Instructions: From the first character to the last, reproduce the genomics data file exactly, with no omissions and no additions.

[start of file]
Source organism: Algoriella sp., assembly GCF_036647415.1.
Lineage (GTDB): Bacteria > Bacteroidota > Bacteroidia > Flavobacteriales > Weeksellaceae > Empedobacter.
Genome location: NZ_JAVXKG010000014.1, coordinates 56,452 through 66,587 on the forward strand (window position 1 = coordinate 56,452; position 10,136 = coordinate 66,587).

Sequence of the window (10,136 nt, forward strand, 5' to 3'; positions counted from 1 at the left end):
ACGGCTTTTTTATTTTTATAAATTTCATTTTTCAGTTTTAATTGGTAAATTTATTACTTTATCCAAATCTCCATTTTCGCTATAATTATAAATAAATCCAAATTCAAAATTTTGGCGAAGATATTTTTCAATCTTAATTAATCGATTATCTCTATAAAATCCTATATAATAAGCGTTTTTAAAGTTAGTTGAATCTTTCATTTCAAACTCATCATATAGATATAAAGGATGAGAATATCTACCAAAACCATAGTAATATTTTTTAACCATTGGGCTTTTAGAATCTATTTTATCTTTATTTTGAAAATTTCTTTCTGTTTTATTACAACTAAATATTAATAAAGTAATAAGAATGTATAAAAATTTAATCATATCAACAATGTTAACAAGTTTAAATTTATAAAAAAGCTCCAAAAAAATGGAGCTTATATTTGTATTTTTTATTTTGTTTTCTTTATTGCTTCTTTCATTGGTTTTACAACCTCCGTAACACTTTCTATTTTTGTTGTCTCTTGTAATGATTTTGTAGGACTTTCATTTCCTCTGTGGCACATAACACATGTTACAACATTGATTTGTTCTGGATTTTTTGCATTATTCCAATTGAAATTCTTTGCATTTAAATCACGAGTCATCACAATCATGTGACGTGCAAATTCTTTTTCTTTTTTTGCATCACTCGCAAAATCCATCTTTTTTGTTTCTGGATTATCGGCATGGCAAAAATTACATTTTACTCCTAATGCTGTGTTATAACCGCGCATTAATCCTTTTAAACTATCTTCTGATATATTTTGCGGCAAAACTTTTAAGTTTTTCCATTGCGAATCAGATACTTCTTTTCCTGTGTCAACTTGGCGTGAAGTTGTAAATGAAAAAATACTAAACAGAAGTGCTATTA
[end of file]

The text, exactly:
Source organism: Algoriella sp., assembly GCF_036647415.1.
Lineage (GTDB): Bacteria > Bacteroidota > Bacteroidia > Flavobacteriales > Weeksellaceae > Empedobacter.
Genome location: NZ_JAVXKG010000014.1, coordinates 56,452 through 66,587 on the forward strand (window position 1 = coordinate 56,452; position 10,136 = coordinate 66,587).

Sequence of the window (10,136 nt, forward strand, 5' to 3'; positions counted from 1 at the left end):
ACGGCTTTTTTATTTTTATAAATTTCATTTTTCAGTTTTAATTGGTAAATTTATTACTTTATCCAAATCTCCATTTTCGCTATAATTATAAATAAATCCAAATTCAAAATTTTGGCGAAGATATTTTTCAATCTTAATTAATCGATTATCTCTATAAAATCCTATATAATAAGCGTTTTTAAAGTTAGTTGAATCTTTCATTTCAAACTCATCATATAGATATAAAGGATGAGAATATCTACCAAAACCATAGTAATATTTTTTAACCATTGGGCTTTTAGAATCTATTTTATCTTTATTTTGAAAATTTCTTTCTGTTTTATTACAACTAAATATTAATAAAGTAATAAGAATGTATAAAAATTTAATCATATCAACAATGTTAACAAGTTTAAATTTATAAAAAAGCTCCAAAAAAATGGAGCTTATATTTGTATTTTTTATTTTGTTTTCTTTATTGCTTCTTTCATTGGTTTTACAACCTCCGTAACACTTTCTATTTTTGTTGTCTCTTGTAATGATTTTGTAGGACTTTCATTTCCTCTGTGGCACATAACACATGTTACAACATTGATTTGTTCTGGATTTTTTGCATTATTCCAATTGAAATTCTTTGCATTTAAATCACGAGTCATCACAATCATGTGACGTGCAAATTCTTTTTCTTTTTTTGCATCACTCGCAAAATCCATCTTTTTTGTTTCTGGATTATCGGCATGGCAAAAATTACATTTTACTCCTAATGCTGTGTTATAACCGCGCATTAATCCTTTTAAACTATCTTCTGATATATTTTGCGGCAAAACTTTTAAGTTTTTCCATTGCGAATCAGATACTTCTTTTCCTGTGTCAACTTGGCGTGAAGTTGTAAATGAAAAAATACTAAACAGAAGTGCTATTA